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input parser

hi,
i've to do a input parser for a small c++ project, but i've no idea, cos' i'm a beginner ;-)

it should know the difference between a float- and a char-input via "cin". so the pseudo code could look like that:

input via cin
if input = float
{do something}
if input = char
{do another thing}

any help is welcome!

Martin
0
Martin_K
Asked:
Martin_K
1 Solution
 
Mayank SAssociate Director - Product EngineeringCommented:
Read the input as a string, and then check (scanning through a loop), if it is a valid number or not. If yes, then convert it to a numberic value using itoa () or ftoa ().... what-ever.

Mayank.
0
 
SalteCommented:
Mayank,

you probably mean strtol(), atoi(), strtod(), atod() or whatever :-)

Hmm...doesn't seem like a very difficult input parser to me. Do you recognize char data by a single quote character so 'a' is a char while just an   a    by itself is not? if so you must probably validate that it really is a character. Just a single single quote character by itself is not a char. In C and C++ a character is something that is enclosed in two single quote characters and in between can be a single char or a sequence of characters.

Actually C and C++ also allow literals like 'ab' etc but few people use those and they aren't really useful for much.

They are used in some cases for signatures etc though.

'ABCD' for example denotes an unsigned int value for compilers where sizeof(int) == 4.

Alf
0
 
Mayank SAssociate Director - Product EngineeringCommented:
Oh, sorry - yeah! atoi (), not itoa (), etc.

Mayank.
0
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sateesh_babuCommented:
Yes, you can read the value as a string, and loop through it. Check if each character is a numeral or alpha numeral, using the functions, isdigit(), isalpha() etc.

0
 
SalteCommented:
I would advice you to use strtod or strtof().

strto functions have one big advantage over ato functions:

1. The integer versions of them allow you to specify radix. Any value between 2 through 36 (both inclusive) and in addition the special value 0. 10 means decimal number, 16 means hex number, 8 is octal. 0 is special and translates to 8, 10 or 16 according to C and C++ rules. So 0xff would be hex while 0377 would be octal and 255 would be decimal and they all would translate to the same number.

2. They all take an argument which is a pointer to a pointer to a char and if that argument is given it is a pointer to a char pointer variable and that variable will be set to point to the first char that doesn't contribute to the number. I.e. it point to the end of the number.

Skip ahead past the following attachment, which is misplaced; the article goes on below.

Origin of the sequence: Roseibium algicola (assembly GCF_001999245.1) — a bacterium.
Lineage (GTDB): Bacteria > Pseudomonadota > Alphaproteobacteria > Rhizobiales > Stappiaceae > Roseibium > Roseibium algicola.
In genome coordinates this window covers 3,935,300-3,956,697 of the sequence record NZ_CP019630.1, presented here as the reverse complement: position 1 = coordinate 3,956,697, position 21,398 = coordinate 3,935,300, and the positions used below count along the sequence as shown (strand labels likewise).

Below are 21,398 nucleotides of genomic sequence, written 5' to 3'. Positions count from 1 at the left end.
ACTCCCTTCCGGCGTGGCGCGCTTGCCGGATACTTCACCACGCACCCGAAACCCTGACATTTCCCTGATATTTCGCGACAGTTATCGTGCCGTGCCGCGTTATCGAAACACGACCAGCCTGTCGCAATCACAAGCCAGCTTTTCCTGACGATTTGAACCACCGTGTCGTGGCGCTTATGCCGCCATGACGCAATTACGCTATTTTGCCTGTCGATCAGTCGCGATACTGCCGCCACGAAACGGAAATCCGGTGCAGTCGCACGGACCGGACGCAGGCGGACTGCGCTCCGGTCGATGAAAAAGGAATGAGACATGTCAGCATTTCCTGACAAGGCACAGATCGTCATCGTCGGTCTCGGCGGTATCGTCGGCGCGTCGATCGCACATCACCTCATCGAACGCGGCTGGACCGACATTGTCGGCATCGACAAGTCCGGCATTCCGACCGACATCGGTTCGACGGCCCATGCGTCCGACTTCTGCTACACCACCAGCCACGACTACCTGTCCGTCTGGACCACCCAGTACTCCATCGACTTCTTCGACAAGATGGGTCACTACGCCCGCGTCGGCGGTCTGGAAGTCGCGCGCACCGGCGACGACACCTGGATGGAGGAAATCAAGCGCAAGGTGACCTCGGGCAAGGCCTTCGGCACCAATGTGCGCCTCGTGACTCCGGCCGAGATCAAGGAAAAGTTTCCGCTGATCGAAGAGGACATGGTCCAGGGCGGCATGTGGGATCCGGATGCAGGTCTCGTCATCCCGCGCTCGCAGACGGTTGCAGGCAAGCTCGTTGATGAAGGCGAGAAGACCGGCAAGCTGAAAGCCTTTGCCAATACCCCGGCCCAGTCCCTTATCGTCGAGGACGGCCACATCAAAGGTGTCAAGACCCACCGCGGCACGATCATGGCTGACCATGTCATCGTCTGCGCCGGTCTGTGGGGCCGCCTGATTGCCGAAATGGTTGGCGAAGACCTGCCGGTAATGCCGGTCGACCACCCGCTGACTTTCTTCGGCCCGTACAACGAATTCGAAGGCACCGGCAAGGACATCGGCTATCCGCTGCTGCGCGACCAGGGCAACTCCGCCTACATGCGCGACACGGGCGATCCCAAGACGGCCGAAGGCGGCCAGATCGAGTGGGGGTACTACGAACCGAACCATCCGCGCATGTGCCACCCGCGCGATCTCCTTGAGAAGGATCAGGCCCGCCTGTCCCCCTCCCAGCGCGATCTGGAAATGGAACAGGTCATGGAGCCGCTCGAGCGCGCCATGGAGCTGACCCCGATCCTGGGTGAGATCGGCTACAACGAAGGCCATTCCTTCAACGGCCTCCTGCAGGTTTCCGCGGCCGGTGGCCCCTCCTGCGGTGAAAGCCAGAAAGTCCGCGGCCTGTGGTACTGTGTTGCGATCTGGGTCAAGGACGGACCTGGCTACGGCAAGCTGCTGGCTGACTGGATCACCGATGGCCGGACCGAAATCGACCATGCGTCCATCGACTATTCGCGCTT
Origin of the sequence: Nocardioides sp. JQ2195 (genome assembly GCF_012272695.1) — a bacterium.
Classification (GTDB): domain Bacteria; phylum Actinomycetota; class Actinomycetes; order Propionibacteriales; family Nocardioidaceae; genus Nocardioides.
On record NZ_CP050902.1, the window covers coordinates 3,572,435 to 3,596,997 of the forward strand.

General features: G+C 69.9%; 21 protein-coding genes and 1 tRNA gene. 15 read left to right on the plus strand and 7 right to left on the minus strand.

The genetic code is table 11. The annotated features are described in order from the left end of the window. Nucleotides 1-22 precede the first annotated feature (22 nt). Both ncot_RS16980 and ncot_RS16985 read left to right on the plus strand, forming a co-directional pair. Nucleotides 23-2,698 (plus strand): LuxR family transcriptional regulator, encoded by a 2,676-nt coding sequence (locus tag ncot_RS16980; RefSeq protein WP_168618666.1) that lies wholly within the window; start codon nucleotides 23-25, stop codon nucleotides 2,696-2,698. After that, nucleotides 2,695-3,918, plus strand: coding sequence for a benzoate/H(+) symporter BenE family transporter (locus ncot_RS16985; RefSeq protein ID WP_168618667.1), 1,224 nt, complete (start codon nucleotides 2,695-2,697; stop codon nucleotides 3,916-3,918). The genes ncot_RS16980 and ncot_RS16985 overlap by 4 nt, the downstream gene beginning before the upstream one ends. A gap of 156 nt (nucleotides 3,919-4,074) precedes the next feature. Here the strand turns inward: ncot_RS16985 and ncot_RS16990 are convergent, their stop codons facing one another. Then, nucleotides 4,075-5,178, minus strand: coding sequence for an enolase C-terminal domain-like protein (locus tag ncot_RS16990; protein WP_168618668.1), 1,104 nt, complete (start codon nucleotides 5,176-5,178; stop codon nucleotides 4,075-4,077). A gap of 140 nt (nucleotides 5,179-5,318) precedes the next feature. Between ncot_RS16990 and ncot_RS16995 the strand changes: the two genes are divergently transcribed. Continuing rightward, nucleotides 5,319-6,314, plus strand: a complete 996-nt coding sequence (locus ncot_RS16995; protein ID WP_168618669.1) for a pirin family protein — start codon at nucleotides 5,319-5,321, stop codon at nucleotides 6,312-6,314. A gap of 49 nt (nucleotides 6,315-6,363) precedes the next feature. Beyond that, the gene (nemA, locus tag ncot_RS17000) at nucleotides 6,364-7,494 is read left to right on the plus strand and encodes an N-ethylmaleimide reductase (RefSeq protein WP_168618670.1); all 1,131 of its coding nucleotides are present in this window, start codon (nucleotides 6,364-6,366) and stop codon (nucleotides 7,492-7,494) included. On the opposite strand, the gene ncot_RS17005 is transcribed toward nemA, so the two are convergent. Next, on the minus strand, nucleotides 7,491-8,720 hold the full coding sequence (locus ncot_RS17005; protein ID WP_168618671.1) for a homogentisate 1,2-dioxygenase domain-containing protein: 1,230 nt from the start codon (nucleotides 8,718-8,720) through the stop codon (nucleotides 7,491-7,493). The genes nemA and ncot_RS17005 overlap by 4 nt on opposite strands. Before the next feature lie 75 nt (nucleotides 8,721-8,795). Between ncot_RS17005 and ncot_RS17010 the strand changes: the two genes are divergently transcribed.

if a string str holds the value "123.57g" and you define a variable like this:

char * end;

Then a call like this:

float f = strtof(str, & end);

will have f equal to the value 123.57 after the call and the variable end will point to the 'g'.

If the string was only a number the end pointer would point to the null byte. If the string hold a number followed by some blanks (space, tab etc) the end string pointer will point to the blank character.

atol(str) used to translate to strtol(str, NULL, 10) but after they added the rule about 0 for radix I believe most libraries translates atoi(str) to strtol(str,NULL,0). Some versions of libc provide atoi() as a separate function while others used to define it as a macro that simply call strtol(). Obviously, if you need a pointer to a function you need it as a function also you had to undef that macro. I believe most modern include files do not define it as a macro exactly for this reason and rather have a separate function that either call strtol() or which does the job itself (poor design).

In C++ the obvious choice would be to let atoi() be an inline function that called strtol() but I am not sure if any C++ versions of those include files does that.

Alf
0
 
Martin_KAuthor Commented:
strtold and strtod are returning only 5 digits after the comma... so when i try to convert 1.00001 it's ok, but 1.000001 returns just 1... how can i fix this?

martin
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SalteCommented:
err...are you sure?

I suspect the functions read the number correctly, it is the printing function that do not display them with more significant decimals than 5 and so the printing function round the result to 1.

Set 'precision' when you print the values and you should see a different story.

cout.precision(15);
double x = strtod("1.000001", 0);
cout << x << endl;

Alf
0

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